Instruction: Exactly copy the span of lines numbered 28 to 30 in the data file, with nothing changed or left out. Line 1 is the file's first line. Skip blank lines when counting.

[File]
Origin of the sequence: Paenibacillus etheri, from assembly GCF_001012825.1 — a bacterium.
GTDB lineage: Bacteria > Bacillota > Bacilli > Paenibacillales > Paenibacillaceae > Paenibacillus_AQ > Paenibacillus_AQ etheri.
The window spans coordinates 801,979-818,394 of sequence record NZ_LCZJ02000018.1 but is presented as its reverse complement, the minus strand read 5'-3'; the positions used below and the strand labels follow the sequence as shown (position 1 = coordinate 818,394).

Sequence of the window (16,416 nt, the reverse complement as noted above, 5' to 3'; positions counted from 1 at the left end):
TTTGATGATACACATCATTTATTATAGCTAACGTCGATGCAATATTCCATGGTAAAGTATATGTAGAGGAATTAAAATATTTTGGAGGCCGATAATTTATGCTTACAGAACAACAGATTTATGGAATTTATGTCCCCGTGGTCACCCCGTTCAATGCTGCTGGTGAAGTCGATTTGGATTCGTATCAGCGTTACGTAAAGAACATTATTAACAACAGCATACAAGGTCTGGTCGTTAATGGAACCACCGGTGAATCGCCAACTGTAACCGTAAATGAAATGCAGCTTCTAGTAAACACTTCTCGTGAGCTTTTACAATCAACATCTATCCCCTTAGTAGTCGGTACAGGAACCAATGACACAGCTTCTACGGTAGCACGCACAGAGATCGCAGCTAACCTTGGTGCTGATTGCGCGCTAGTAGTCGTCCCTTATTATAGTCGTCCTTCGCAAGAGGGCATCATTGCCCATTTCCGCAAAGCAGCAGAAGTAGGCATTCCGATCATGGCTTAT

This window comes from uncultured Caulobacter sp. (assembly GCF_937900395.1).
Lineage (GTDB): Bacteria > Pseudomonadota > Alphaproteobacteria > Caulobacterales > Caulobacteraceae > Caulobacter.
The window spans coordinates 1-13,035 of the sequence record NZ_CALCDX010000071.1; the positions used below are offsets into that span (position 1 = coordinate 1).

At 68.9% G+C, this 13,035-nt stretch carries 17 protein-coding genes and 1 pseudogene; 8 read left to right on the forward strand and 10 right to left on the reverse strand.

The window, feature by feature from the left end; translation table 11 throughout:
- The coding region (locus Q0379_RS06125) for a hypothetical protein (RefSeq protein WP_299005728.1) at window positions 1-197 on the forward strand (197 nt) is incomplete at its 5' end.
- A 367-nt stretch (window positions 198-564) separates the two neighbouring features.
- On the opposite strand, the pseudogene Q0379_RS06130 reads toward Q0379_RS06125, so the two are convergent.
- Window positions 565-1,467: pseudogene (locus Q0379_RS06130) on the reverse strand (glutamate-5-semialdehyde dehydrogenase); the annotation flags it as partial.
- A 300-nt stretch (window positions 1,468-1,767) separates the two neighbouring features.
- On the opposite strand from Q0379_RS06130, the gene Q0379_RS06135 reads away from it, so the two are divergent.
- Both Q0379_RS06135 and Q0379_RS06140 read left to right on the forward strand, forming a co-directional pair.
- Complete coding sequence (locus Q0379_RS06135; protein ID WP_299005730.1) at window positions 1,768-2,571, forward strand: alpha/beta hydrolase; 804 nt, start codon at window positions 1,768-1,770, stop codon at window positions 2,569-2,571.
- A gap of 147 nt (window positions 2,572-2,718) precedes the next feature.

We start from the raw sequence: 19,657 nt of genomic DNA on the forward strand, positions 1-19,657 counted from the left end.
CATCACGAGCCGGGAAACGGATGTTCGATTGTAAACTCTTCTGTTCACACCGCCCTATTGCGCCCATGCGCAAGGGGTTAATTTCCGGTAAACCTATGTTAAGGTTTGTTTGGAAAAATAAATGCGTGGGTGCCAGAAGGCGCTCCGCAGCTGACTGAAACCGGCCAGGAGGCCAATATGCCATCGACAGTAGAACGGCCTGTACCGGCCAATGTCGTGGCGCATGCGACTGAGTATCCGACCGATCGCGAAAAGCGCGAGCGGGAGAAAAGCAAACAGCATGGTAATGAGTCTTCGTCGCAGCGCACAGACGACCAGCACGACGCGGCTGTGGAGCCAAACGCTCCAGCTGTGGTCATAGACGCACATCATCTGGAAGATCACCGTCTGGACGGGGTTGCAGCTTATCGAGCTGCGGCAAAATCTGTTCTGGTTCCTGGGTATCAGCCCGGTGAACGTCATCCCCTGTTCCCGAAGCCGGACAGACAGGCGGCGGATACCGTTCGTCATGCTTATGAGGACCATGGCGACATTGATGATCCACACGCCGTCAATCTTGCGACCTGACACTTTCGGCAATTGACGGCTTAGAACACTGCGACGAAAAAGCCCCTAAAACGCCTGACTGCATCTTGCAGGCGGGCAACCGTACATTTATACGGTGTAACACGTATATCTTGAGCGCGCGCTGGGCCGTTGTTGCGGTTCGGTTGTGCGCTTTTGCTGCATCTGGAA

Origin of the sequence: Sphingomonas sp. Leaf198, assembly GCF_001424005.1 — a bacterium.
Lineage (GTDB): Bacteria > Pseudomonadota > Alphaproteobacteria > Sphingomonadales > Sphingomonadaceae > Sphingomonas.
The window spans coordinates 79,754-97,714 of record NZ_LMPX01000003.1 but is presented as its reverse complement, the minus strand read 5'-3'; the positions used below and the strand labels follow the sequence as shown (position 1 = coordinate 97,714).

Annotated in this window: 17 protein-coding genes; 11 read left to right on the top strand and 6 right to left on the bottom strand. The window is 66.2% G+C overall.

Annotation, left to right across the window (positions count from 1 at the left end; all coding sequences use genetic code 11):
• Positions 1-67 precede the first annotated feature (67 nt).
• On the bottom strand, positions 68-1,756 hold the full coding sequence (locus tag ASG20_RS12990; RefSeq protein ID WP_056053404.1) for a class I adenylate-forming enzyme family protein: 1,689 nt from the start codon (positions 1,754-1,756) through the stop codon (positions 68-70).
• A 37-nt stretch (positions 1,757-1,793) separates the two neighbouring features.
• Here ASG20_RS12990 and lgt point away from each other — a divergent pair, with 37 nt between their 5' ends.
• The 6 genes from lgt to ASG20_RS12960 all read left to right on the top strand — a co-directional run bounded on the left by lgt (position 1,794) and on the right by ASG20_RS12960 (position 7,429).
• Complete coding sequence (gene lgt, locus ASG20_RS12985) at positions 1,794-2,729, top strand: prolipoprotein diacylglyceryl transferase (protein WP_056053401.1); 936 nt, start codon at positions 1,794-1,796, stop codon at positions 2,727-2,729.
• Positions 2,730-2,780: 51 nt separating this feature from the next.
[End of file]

• On the bottom strand, positions 68-1,756 hold the full coding sequence (locus tag ASG20_RS12990; RefSeq protein ID WP_056053404.1) for a class I adenylate-forming enzyme family protein: 1,689 nt from the start codon (positions 1,754-1,756) through the stop codon (positions 68-70).
• A 37-nt stretch (positions 1,757-1,793) separates the two neighbouring features.
• Here ASG20_RS12990 and lgt point away from each other — a divergent pair, with 37 nt between their 5' ends.